portrait of a women with wrinkled face

I caught up for a quick drink over the weekend with a friend who is a theatre nurse for a plastic surgeon.

Quite an interesting occupation don’t you think? She had been at work all day and told me about the different procedures she assisted with.

The most interesting one was a toss-up between a 16-year-old getting labioplasty with the full consent of her mother, or the fitness freak who, despite her best efforts, just could not get her calf muscles toned. So naturally, she got a set of implants. In her legs.

It is safe to say that the thought of any surgery terrifies me, and for me to go under the knife in any capacity requires a fairly substantial reason.

Like, it will save my life. Not because I have a lopsided vagina or spindly legs.

Hey! There is no judgment there. Your body, you can do what you like with it. It is just not something I would ever wake up and consider.

cosmetician makes botox line on a woman's face

Mind you, having said that, I have gone under the needle once. A girlfriend and I went to a Botox doctor to get the sort of smooth foreheads you see in magazines or on the news. I was feeling gutsy so I went first. As soon as the Doctor finished a few injections, my mate, who was watching on, decided that it was not for her.

Which kind of pissed me off, considering that she talked me into it in the first place.

I told the Doctor that I wanted to stop, and he told me about what I would look like with one half of my face smooth, and the other half a-la sharpei. So I agreed to let him top up the other side of my head.

I have to be honest with you. It hurt like a bitch.

And although the results were a smooth forehead, I looked constantly surprised for a few months before it wore off. I didn’t like the feel of my face, the numbness was strange.

Like the feeling you get when you sit on your foot wrong on the floor and try to stand up and walk.

Except that it’s in your face.

I know dozens of women who dabble in designer absent wrinkles with much success – some who swear by it. One who equates it with waxing her legs. Hey, if it makes you feel better inside, I am all for it.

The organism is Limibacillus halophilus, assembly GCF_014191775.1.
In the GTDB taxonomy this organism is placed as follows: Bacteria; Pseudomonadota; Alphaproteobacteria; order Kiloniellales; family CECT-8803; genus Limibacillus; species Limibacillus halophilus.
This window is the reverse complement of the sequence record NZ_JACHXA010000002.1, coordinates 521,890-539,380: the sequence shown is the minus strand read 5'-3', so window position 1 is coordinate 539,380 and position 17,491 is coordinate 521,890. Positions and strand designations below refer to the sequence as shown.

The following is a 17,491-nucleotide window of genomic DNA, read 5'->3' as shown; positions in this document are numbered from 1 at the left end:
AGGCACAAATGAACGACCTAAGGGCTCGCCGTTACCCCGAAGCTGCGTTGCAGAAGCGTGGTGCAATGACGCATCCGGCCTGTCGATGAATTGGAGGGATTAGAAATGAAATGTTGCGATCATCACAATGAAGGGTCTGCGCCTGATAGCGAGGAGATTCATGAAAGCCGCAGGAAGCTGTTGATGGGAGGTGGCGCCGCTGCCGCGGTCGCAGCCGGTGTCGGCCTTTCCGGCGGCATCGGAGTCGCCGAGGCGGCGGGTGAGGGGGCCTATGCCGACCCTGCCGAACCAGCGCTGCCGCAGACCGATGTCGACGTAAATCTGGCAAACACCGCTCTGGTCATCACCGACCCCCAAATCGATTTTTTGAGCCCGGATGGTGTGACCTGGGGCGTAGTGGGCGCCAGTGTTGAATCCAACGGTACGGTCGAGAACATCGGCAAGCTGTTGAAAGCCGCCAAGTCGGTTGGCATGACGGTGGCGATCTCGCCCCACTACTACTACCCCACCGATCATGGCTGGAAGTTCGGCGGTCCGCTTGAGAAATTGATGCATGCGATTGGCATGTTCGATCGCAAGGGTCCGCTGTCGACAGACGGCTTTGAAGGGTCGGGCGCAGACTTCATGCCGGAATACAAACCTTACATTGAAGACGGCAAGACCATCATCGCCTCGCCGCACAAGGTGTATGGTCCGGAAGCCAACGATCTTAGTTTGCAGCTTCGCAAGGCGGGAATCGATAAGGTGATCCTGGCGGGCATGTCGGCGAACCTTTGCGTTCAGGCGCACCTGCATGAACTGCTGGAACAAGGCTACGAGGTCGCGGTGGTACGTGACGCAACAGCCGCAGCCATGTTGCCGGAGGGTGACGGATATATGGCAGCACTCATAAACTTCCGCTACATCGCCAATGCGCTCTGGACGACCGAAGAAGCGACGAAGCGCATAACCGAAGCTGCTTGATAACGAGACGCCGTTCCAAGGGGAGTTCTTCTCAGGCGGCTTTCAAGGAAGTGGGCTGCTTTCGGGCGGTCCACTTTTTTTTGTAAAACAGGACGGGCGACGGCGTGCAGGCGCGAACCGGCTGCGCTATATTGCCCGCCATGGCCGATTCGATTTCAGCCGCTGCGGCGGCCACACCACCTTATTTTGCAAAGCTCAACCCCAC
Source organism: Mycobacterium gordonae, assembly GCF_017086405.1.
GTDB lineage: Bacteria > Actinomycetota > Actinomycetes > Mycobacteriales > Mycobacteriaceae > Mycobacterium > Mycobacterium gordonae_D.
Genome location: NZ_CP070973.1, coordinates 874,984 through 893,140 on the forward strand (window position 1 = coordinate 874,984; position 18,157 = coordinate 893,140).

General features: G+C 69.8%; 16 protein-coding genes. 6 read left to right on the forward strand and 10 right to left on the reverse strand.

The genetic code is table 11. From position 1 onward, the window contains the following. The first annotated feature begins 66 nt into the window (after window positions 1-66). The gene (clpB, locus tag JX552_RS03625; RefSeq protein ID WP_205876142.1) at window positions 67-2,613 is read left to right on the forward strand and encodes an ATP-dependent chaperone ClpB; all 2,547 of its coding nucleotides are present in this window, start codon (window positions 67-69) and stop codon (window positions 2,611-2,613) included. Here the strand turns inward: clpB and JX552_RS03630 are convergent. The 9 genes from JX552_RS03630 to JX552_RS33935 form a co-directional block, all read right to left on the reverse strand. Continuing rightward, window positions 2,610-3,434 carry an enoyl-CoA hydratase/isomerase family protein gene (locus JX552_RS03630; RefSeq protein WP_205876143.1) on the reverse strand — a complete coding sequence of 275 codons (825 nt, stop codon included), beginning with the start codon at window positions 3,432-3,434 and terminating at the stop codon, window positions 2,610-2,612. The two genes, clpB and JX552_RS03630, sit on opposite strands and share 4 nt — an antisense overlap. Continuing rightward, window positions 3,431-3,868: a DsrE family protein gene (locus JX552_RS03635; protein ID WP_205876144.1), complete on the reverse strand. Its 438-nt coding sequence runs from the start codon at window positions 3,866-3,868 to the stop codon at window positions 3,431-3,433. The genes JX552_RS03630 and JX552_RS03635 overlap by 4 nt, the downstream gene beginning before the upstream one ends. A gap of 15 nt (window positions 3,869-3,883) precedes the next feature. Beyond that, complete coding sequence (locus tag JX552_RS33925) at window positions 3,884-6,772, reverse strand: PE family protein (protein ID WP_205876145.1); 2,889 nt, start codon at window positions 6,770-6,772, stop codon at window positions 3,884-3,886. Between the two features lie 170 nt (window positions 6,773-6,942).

It just didn’t make me feel better about myself. Because I didn’t look like me.

If I could just go back to the 16-year-old me and tell her to stick her head into a hat and whack on some SPF, then there would be no discussion to be had about this. But it is what it is, and because I am now staring down the barrel of 40, I look after what I have been left with.

A face well lived.

There are tons of smiley lines around my eyes. A bit of pigmentation issues leftover from a few years of being pregnant. There is the ironic situation of my epidermis being both oily and dry!

You can try and get 8 hours of sleep a night, drink a bathtub full of water each day and guzzle green smoothies until the sun goes down. That has all got to be good for you, right? To be honest, finding a good, simple skincare regime has helped me make the best of what I have got.

And I am very much into serums at the moment; anything with acetyl hexapeptide in it will help your skin produce natural collagen.

I call it science for my face.

My skin is never going to be perfect, hell’s bells, it would not match the rest of me. But there is a certain comfort that you are doing something to assist in sliding into the next age bracket box gracefully.

A year or so ago, I had some shots taken for a job. I insisted on getting a before photo.

I never ended up using the “after” photo much, because I was uncomfortable with how much it didn’t actually look like me. It was a sanitized person, someone who hadn’t lived much.

So now I choose to work with that I have got. There are days when all the forces work together and the whole shebang is not that bad, but then there are those days where I can look in the mirror and despair. The good days outweigh the bad most of the time, but all the wrinkles, lines and spots are there for a reason.

I look after them religiously, because they are part of me and tell my story, of a life well-lived.


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